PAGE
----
Aotearoa People's Network

People's Network People - Chris McClement

Earlier this year Chris McClement was appointed as APNK and Kōtui manager, but who is this mysterious man at the helm of APNK? By way of introducing him to our extended People's Network whānau, we thought an interview might be appropriate.

What's your background, Chris? Where were you working before we snaffled you?

Chris McClement - APNK and Kōtui ManagerMy career leading up to the APNK was mostly in the IT sector, with dabblings in schools and vocational training. I actually started out as a high school teacher, and hold a B.A. in English and Higher Diploma in Education from the University of Cape Town. Unfortunately I found after teaching at two different schools that the lifestyle of a teacher was not for me (kudos to the long hours they put in with little thanks) so I moved into the IT sector. I held various roles including technical support, system administration, training, procurement, management and consulting. Although I'm a technical geek what really floats my boat is seeing the difference that technology can make to people's lives.

What made you want to apply for the APNK and Kōtui manager's role?

The thing that amazed me about what the APNK does is that it matters. There's more to life than making a profit or taking home a salary, and the APNK offered so much in terms of being involved in something that makes a tangible difference to people's lives through technology. When I was preparing for my interviews I was blown away by the Impact Evaluations that showed how people were able to practice digital citizenship daily because of what the APNK is doing in libraries.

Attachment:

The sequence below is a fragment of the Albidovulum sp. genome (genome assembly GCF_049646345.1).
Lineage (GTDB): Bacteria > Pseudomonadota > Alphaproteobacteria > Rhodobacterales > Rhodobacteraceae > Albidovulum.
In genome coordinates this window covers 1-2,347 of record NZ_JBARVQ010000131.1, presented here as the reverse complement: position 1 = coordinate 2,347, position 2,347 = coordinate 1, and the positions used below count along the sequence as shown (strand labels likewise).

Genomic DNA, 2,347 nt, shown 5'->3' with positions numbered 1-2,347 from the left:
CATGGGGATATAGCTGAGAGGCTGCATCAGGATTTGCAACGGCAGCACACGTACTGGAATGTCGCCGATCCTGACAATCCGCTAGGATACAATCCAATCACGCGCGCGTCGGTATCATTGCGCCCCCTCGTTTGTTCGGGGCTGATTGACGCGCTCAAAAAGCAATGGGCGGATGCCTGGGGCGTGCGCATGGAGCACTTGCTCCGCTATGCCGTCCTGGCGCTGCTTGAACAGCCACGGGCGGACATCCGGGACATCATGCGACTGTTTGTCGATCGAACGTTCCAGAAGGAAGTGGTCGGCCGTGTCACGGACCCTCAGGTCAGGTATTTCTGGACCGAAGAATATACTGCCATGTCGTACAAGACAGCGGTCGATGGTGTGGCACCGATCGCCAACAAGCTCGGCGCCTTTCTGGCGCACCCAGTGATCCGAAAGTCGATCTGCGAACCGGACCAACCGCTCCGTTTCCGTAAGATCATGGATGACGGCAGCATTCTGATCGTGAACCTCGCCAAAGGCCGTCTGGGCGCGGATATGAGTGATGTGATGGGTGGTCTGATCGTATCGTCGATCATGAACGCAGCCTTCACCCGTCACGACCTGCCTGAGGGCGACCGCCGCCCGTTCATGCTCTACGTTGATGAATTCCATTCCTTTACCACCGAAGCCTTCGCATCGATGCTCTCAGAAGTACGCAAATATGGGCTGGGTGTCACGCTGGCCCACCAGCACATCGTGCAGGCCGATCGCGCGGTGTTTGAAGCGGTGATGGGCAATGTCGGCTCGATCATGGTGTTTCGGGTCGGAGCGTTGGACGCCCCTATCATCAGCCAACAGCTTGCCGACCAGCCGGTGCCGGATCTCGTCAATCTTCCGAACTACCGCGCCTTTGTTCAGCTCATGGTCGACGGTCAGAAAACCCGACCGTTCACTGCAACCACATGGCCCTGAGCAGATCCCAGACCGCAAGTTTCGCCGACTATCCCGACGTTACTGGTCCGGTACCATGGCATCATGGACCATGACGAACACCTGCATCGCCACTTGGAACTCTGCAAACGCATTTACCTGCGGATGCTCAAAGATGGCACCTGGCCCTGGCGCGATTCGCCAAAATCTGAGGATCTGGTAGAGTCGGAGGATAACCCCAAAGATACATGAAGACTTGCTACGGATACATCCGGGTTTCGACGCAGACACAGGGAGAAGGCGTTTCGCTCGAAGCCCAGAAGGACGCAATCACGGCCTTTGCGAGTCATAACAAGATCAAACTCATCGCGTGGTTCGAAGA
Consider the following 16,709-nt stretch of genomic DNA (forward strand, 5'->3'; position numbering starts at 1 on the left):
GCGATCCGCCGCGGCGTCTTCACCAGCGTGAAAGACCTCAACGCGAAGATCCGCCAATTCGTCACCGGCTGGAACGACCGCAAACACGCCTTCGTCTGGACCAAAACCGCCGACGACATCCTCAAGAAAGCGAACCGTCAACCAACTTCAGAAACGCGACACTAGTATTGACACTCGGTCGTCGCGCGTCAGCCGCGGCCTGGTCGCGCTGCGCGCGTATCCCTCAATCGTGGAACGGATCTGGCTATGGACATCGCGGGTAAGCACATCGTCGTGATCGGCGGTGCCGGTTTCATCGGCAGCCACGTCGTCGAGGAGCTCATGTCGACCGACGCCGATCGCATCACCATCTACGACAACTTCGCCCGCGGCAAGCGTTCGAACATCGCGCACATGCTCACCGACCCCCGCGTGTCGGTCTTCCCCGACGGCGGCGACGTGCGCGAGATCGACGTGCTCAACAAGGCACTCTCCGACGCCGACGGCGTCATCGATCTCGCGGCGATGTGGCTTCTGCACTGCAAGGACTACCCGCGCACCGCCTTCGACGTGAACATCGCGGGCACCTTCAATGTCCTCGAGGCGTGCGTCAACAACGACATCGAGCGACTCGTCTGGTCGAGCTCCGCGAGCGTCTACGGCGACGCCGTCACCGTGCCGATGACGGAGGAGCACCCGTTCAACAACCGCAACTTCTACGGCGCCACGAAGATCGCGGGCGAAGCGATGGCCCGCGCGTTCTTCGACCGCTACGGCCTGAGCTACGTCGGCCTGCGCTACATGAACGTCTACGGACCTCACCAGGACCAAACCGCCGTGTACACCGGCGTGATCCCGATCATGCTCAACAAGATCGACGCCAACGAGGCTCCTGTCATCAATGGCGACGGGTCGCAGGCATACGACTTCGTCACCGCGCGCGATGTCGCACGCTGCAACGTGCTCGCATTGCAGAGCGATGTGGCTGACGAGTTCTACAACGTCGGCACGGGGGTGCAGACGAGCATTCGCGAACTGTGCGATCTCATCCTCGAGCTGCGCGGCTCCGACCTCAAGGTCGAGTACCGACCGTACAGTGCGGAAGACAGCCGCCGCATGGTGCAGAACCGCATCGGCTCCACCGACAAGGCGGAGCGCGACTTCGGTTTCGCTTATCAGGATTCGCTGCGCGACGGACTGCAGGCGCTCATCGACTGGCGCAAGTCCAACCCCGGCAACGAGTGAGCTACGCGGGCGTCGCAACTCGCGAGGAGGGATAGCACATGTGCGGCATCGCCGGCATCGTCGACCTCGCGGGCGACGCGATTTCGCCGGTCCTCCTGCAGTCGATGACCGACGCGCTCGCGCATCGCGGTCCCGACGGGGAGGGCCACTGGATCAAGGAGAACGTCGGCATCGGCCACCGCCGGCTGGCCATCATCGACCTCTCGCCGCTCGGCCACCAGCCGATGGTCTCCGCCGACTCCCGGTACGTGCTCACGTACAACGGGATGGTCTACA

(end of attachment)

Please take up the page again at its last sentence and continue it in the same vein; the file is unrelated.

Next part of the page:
How are you finding Christchurch aka Earthquake Central?

One of the attractions of the role, believe it or not, was that it was based in Christchurch. After the September quake hit I wanted to participate in the recovery effort; but I didn't know how to do this beyond making a donation to a charity working in Christchurch. When the APNK role came up I realised that it was the perfect opportunity to participate in a more personal way.  I like the idea that moving here means that I'm contributing to an economy that desperately needs private spending. Each time I buy groceries, or pick up furniture for the flat, or visit the local pub in Sydenham, I feel as though I'm getting double value - once for the satisfaction of a personal want or need, and twice for the injection of my dollars into the local economy.

As far as the shakes go, the biggest I've felt so far is a 5.5. I missed the 6.0 because I was stranded in Auckland due to the Ash Cloud. When I first moved here, I think during the first or second week, there was a 4.7 during a Skype video call to my wife. When I got back to the computer she pointed out that I had looked terrified before I dashed off. Veterans of Christchurch will probably be having a good chuckle now - 4.7 is hardly worth writing home about! Personally I am amazed at the resilience of the people around me who have gone through much more and who are still able to make a game of guessing the magnitude of each shake to lighten the mood when they happen.

Favourite thing to do on a computer (when you're not working on it, that is)

I enjoy playing the odd video game - currently a game called "League of Legends" - but unfortunately being a bit of an old codger I'm not very legendary. Instead I enjoy commentating on competitive gaming. Across the Internet there are gamers competing for kudos and cash and often when they play the matches are streamed, together with commentary. The great thing about commentating is you have a good couple of hours of opining with no interruptions.  Sometimes I worry that I like the sound of my own voice too much!

Tuesday, June 28, 2011

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